Exposure—the harm, loss, or damage that can result if something has gone
wrong in an information system.
Fault tolerance—the ability of an information system to continue to operate
(usually for a limited time and/or at a reduced level) when a failure occurs.
Information system controls—the procedures, devices, or software that attempt
to ensure that the system performs as planned.
Integrity (of data)—a guarantee of the accuracy, completeness, and reliability of
data. System integrity is provided by the integrity of its components and their
integration.
Threats (or hazards)—the various dangers to which a system may be exposed.
Risk—the likelihood that a threat will materialize.
Vulnerability--given that a threat exists, the susceptibility of the system to harm
caused by the threat.
114

"Unfortunately," he added, "with
computer software, a certain amount
of risk has to be taken, and it is the
job of Singapore Telecom to make
sure that this risk is kept at a
minimum.“ – deputy president of
Singapore Telecom
115
Controls address threats





Controls for prevention and deterrence. Properly designed controls may
prevent errors from occurring, deter criminals from attacking the system, and
better yet, deny access to unauthorized people. Prevention and deterrence are
especially important where the potential damage is very high.
Detection. It may not be economically feasible to prevent all hazards, and
deterring measures may not work. Therefore, unprotected systems are vulnerable
to attack. Like a fire, the earlier it is detected, the easier it is to combat and the
less is the damage. Detection can be performed in many cases by using special
diagnostic software.
Limitation. This means to minimize losses once a malfunction has occurred.
Users typically want their systems back in operation as quickly as possible. This
can be accomplished by including a fault-tolerant system that permits operation in
a degraded mode until full recovery is made. If a fault-tolerant system does not
exist, a quick (and possibly expensive) recovery must take place.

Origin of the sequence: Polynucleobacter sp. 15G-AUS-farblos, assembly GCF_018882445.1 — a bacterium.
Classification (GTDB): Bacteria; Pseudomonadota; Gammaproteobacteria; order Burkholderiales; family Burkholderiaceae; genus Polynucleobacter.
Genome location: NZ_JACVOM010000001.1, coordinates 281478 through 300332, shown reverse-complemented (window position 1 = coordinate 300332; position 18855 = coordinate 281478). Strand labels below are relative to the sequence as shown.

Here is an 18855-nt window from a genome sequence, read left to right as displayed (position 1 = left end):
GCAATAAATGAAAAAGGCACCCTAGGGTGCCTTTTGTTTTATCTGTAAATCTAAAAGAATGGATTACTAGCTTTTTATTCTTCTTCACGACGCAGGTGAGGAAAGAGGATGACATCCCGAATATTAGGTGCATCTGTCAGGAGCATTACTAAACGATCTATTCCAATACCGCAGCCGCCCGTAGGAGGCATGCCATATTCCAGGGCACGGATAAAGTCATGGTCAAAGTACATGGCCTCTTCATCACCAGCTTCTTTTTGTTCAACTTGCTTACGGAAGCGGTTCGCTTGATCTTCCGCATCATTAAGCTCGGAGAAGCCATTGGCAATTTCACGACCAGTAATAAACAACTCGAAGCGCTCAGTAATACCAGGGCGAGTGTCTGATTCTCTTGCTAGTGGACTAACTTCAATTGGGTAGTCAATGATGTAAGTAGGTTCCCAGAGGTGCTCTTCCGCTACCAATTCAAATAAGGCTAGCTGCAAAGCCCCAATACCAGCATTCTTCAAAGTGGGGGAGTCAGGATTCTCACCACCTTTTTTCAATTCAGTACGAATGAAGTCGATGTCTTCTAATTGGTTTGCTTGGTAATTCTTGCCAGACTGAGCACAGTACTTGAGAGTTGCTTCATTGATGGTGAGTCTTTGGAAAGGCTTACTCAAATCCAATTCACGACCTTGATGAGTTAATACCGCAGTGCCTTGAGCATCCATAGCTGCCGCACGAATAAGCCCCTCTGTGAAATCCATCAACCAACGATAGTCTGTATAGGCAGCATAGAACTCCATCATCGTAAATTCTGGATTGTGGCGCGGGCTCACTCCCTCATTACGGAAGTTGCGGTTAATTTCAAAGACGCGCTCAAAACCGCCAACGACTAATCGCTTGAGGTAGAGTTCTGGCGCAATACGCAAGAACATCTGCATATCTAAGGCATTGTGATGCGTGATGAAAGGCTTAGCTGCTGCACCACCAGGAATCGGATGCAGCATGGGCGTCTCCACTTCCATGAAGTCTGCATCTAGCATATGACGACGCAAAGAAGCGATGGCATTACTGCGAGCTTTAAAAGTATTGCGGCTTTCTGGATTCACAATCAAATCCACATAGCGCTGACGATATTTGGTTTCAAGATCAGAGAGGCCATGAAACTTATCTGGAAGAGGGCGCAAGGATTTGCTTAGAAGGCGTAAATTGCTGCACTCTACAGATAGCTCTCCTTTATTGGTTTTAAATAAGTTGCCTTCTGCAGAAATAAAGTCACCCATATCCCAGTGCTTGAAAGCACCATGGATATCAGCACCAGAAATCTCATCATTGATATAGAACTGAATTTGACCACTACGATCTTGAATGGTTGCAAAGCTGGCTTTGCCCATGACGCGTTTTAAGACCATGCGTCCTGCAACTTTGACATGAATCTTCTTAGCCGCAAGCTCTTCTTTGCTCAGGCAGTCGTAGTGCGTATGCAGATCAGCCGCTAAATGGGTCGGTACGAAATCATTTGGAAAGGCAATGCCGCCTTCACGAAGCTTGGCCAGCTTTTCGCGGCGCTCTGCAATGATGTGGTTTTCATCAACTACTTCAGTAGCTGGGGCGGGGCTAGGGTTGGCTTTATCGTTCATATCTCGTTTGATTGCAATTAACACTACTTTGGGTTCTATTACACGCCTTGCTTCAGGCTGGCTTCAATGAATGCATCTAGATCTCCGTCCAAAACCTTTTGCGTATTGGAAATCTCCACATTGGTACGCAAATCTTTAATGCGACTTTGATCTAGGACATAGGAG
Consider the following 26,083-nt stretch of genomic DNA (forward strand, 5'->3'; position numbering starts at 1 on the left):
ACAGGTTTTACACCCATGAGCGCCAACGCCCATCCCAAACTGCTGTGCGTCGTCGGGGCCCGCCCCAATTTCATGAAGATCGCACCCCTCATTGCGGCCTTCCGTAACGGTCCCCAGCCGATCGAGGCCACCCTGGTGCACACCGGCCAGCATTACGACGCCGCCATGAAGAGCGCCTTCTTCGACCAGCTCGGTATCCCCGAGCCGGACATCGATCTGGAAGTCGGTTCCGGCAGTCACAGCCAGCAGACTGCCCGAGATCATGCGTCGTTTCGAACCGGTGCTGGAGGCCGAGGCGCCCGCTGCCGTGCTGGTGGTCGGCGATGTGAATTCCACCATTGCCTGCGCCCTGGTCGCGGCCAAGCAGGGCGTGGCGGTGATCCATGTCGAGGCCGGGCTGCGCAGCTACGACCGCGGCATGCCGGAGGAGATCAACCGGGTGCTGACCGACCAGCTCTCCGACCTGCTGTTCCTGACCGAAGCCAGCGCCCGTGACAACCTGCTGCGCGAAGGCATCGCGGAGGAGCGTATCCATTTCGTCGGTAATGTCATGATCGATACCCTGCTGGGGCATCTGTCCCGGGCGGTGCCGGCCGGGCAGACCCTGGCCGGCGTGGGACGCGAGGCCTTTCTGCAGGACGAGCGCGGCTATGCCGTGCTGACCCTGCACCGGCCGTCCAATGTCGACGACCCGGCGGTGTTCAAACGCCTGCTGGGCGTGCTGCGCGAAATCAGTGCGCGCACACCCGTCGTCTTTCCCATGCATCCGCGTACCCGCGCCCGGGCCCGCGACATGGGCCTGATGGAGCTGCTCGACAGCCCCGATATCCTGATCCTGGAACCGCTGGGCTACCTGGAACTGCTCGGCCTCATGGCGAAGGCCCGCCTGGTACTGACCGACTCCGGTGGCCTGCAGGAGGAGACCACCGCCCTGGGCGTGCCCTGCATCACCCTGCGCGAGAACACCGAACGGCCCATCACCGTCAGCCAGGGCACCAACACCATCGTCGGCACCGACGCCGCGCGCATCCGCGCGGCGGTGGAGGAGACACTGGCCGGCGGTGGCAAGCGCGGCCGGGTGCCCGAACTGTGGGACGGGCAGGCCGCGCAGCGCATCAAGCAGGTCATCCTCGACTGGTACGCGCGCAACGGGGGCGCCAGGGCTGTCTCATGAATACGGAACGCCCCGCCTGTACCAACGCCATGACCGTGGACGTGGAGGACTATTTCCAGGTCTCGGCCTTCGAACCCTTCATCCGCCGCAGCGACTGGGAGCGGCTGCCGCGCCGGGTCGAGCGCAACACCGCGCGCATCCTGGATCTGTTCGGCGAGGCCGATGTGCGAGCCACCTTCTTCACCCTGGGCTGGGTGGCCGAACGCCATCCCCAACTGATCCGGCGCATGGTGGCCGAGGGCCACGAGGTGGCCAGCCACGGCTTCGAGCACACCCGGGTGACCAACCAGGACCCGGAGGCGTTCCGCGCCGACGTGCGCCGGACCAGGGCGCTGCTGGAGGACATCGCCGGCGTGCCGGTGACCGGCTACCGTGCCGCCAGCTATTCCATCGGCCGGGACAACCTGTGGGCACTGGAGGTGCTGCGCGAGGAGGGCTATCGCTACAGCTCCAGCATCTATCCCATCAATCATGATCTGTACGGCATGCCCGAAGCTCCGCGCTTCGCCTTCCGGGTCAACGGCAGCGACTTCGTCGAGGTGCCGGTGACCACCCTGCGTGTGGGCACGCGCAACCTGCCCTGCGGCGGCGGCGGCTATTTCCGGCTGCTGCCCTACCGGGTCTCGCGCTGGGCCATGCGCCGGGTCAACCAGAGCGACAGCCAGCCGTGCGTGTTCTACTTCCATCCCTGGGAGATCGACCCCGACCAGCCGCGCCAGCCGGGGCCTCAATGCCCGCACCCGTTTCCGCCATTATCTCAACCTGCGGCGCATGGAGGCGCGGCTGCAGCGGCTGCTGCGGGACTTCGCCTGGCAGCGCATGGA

Recovery. A recovery plan explains how to fix a damaged information system as
quickly as possible. Replacing rather than repairing components is one route to
fast recovery.
Correction. Correcting damaged systems can prevent the problem from occurring
again.
116
Underlying Technology: Hip and Hype
visibility
XQuery
Content Integration
Comprehensive Data Integration Tool Suites
Master Data Management
Data Profiling
OSS DBMS for Mission-Critical Applications
Enterprise Information
Management
SaaS Data Integration
and Data Quality
Metadata Ontology
Management
Entity Resolution
and Analysis
Data Service
Architectures
Open-Source
Data Integration
Tools
XML-Enabled Database
Management Systems
Data Federation/EII
Linux as a Mission-Critical DBMS Platform
Data Quality Tools
OSS DBMS for Non-Mission-Critical Applications
Real-Time Data Integration
Data Warehouse Appliances
Data Quality
Dashboards
Information-Centric Infrastructure
As of June 2007
Technology
Trigger
Peak of
Inflated
Expectations
Trough of
Disillusionment
Slope of Enlightenment
Plateau of
Productivity
time
Years to mainstream adoption:
less than 2 years
2 to 5 years
5 to 10 years
more than 10 years
From "Hype Cycle for Data Management, 2007," 2 July 2007
obsolete
before plateau
Hierarchy of Impact of Information Technology Investments
Business Value Measures
•Revenue growth
•Return on assets
•Revenue per employee
Impact
Sought
Business-Unit Financial
Business Value
C
•Time to bring a new
product to market
•Sales from new products
•Product or service quality
Dilution
of Impact
Business-Unit Operational
Business Value
B
Dilution
of Impact
•Time to implement a new
Business-Unit IT
application
•Cost to implement a new
Applications Business Value
application
Information
Dilution
Technology $
A of Impact
•Infrastructure availability
Firmwide IT
•Cost per transaction
Infrastructure Business Value
•Cost per workstation
Information
Technology $
Source: “Leveraging the New Infrastructure”, Peter Weill & Marianne Broadbent, ©1998
Time
118
Information Technology Portfolio and Business Value
Increased sales
• Shorter time
to market
• Premium
pricing
• Superior
quality
Increased control
Competitive advantage
Better information
Competitive necessity
Better integration
Market positioning
Improved quality
Innovative services
Informational
Cut costs
• 50% fail
• Some spectacular
successes
• 2-to-3 year lead
• Premium pricing
• Higher revenue
per employee
Strategic
Transactional
Increased
throughput
Business integration
Infrastructure
• 25-40%
return
• Higher ROA
• Low risk
Business flexibility
Reduced marginal
cost of business
unit’s IT
More
Less
Higher growth
Higher ROA
Reduced IT costs
Standardization
119
Source: “Leveraging the New Infrastructure”, Peter Weill & Marianne Broadbent, ©1998
IT Portfolio
120
Holistic view
Process
People
Technology
121
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IS 425 Enterprise Information Spring 2008